Tag Archives: Compass Box

Brora 35

Midlands Whisky Festival March 2014 – A Day in Pictures

Brora 35

Our first stop was at Diageo’s stand to catch up with Colin Dunn. It also provided an opportunity to try the Brora 35 Special Release from 2013. The dram had everything we had hoped for; amazing depth and complexity wrapped in a swirl of smoke. We’ve now tried almost all of the Special Releases from last year, and for me, this is the star.

Colin and Chris

It was great to have a chat with Colin (Diageo) and Chris (Compass Box) throughout the day. Two of the nicest guys in the industry.

Caol Ila 12

It’s been a while since I’ve had the Caol Ila 12 so it was time to go back and reacquaint myself with it. For Mike, this is where it all started, and this is a whisky that still punches well above its weight and takes you over the sea to Islay.

Lucas with the Old Pultney 1990

The Midlands Whisky Festival had all of the right people there. We caught up with Lucas and tasted, for the first time, the peated Old Pulteney from 1990. Unusually the spirit isn’t peated, with the peat instead coming from maturation in a variety of Islay casks. This is a fabulous dram, and one of the days highlights.

Balblair 1983

Mike and I are both big fans of Balblair and it was fantastic to try the 1983 vintage again. Full of tropical fruits and spice this is a great whisky.

Glenfarclas Port Cask

One of the days dream drams. This Glenfarclas has been matured in Port Casks for 31 years and provided a perfect accompaniment to lunch as it afforded the opportunity to sit down and savour the whisky

Chocolate and Whisky Pairing

We were thrilled to be able to make Miss Whisky’s chocolate and whisky pairing class. Up for tasting was Tamdhu 10, Balblair 2003, Aberlour 16 (double matured), Balvenie Carribean Cask, and Bowmore 12 – all matched with different chocolate.

Alwynne leading the troops

Alwynne led the session enthusiastically and knowledgeably. Each whisky was expertly matched with a different chocolate designed to bring our different characteristics of both the spirit and the chocolate. One of the most interesting combinations was the Balblair 2003 and the Marou (a 78% chocolate from Vietnam). The chocolate lit up the whisky really enhancing the vanilla notes and bringing out almonds and spices.

Chocolate

All of the chocolate was from the Chocolate Trading Company and it was really interesting that all the bars were ‘proper’ chocolate. And what I mean by that is that there was no flavoured chocolate in the tasting – just good quality bars that matched the whisky.

Learning about chocolate and whisky

Alwynne leading the way!

Exceptional Chocolate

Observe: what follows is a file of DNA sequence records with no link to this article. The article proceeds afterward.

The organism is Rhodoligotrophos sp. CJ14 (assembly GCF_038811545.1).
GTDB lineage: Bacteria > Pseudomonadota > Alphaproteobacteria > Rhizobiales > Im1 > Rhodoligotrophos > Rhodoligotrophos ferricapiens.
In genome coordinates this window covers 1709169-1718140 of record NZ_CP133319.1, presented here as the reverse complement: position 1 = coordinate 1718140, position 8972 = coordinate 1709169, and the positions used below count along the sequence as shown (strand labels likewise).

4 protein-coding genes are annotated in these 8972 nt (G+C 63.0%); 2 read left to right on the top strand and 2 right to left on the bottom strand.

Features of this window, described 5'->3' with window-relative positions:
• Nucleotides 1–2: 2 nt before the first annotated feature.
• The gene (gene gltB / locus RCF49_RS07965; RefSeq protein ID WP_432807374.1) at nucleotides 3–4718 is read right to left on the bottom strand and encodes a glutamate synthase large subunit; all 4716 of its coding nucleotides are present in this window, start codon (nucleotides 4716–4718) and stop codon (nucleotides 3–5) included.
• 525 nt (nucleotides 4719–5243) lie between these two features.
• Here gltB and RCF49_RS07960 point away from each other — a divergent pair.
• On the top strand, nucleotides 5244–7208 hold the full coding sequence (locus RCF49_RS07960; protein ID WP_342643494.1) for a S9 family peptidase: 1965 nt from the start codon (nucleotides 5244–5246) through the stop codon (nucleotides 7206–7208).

The final pairing featured this chocolate from Madagascar. The chocolate itself contained coco nibs (this is what is present before the chocolate is subject to conching) and was tasted alongside the Bowmore 12. Tasting them together really highlighted the salty notes in the whisky (almost to a sea water level) and was my highlight of the class. Buy this chocolate and try it at home – you won’t be disappointed.

Whisky Notes

Studiously making notes during the class

Carn Mor Tullibardine

Tullibardine may not be at the top of everyones wish list but you should really try and seek out their cask strength stuff. Everyone I have had has been excellent, and this whisky from Carn Mor was no different. It was very savoury neat, but once a drop of water was added it turned very sweet and was almost icing sugar like in taste. Sadly, despite being bottled only 6 weeks ago it has completely sold out!

40 Year Old Teaninich

This was a real treat; Teaninich is a whisky I first discovered through Compass Box who use it in crafting some of their famous whiskies, but this is one of the first I have tried as a single malt. Despite being aged for 40 years this was a fresh, light and zingy dram with minimal effects from the wood.

Flaming Heart

No whisky show would be complete without a visit to Compass Box and it was a real surprise to find that they had Flaming Heart on the stand. I love this whisky; that combination of peat smoke and Chinese five spice just gets me; its a dram that makes me smile – what more could you want?

Octomore

Octomore – the peatiest whisky in the world and oh so much more that peat. The depth and complexity is astounding, and its probably time I bought another bottle!

2 Year Old Octomore

This was a special Bruichladdich. Two year old Octomore from fresh oak. The cask previously contained Bruichladdich and had now been filled with Octomore Spirit. While you could taste the youth in this – there was a new make tint to it; I would have bought it if it was on sale. It may not be whisky yet, but it is shaping up to be something special.

Old Particular Bladnoch 21